High technical success rate in patients with renal artery stenosis.

SEATTLE—Outpatient percutaneous renal artery stenting (PRAS) can be safely performed with few major complications, according to a Canadian study presented here at the annual meeting of the Society of Interventional Radiology.

The researchers had a 97.1% technical success rate in a series of 54 patients (30 men, 24 women; median age 62.6 years).

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“The technology has advanced so that the delivery of these stents is becoming slicker, allowing the delivery of these stents with fewer complications. We found our complications rates were very low,” said investigator Eran Hayeems, MD, associate professor medical imaging and assistant professor of medicine at the University of Toronto. “This is one of the largest studies to go back and look at post-procedural complications.”

The 54 patients underwent 59 outpatient PRAS procedures from January 2001 to July 2006. A total of 68 arteries received stents. All the patients had renal artery stenosis and poorly controlled hypertension or renal failure. The stent platform used in the majority of patients was a low profile, over-the-wire 0.0018-inch delivery system. The device is slimmer than stent delivery systems used in the past and thus less prone to causing complications during the procedure.

Despite the high technical success rate, five patients were hospitalized within the first 24 hours after the procedure. Four of the patients had minor complications, including two with a puncture site hematoma and loss of a stent requiring deployment in the iliac artery.

One patient had a renal artery dissection that was successfully treated with a covered stent. The fifth patient had a major complication and suffered renal artery thrombosis, requiring hospitalization. Two delayed complications were observed during 1-to-30 days after the procedure. One patient experienced renal function deterioration and the second patient had renal artery thrombosis (noted above) 12 hours following the procedure and severe GI bleeding three weeks post-procedure.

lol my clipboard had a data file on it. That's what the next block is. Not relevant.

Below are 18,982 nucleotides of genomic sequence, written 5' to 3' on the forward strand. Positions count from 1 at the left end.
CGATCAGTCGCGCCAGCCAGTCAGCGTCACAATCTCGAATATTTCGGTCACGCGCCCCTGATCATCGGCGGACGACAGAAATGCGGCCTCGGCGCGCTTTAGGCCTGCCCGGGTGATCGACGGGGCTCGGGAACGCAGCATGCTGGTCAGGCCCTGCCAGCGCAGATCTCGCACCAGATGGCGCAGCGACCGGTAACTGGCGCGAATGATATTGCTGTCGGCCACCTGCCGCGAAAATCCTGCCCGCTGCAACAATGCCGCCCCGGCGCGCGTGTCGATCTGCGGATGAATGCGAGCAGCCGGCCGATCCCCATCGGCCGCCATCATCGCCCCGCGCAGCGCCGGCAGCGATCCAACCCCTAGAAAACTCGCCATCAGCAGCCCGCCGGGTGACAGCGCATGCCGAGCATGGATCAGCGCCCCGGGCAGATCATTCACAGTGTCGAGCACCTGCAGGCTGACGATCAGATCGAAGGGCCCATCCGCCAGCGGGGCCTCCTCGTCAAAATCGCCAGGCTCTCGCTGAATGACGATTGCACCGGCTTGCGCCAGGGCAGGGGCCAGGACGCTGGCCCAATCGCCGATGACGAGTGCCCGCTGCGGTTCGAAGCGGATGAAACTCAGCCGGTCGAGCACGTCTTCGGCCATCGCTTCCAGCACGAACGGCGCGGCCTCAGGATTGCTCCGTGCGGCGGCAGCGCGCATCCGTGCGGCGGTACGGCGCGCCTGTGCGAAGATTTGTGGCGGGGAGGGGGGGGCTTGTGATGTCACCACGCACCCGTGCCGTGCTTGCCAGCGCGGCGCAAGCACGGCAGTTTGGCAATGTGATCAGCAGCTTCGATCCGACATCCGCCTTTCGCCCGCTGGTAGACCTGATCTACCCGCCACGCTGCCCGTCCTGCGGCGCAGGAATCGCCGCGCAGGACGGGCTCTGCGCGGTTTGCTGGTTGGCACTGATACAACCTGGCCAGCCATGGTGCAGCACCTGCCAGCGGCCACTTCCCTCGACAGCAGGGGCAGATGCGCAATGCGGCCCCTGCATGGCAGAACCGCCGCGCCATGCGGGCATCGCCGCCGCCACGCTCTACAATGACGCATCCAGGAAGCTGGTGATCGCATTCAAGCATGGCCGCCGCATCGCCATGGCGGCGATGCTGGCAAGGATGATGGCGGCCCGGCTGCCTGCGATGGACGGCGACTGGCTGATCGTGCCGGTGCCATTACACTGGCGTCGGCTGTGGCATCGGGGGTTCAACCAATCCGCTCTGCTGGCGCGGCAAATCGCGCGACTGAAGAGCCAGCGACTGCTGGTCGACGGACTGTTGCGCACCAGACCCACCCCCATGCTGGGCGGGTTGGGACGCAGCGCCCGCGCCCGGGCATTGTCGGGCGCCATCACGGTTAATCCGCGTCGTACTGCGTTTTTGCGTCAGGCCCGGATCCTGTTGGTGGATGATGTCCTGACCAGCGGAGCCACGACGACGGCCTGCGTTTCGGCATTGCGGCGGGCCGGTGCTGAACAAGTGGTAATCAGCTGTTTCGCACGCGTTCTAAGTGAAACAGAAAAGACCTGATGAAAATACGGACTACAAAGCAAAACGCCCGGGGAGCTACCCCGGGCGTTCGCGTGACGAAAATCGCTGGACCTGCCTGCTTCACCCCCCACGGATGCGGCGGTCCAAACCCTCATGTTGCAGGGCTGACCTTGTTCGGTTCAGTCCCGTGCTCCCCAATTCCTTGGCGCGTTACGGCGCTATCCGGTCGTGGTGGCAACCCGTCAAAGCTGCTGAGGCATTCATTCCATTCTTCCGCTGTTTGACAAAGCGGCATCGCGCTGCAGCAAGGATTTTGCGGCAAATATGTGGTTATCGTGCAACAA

“This procedure works and it is not associated with high complication rates. We actually found it has low complication rates and low restenosis rates following the procedure,” Dr. Hayeems told Renal & Urology News.

There is a general reluctance on the part of nephrologists to refer patients to interventional radiologists for PRAS because of controversy in the literature whether the procedure is effective in the long-term (10 to 15 years) compared with medical management. Another concern is which patients are most suitable for the treatment.

“Patients who have healthy kidneys and who have not had long-standing problems, such as patients with more acute renal issues, are good candidates for this procedure. It is important that there is a well defined focal lesion that is near to the origin of the renal artery. These types of patients are the ones that will do very well with angioplasty and stenting,” Dr. Hayeems said. Conversely, older patients with long-standing end-stage renal disease will not do as well with this procedure.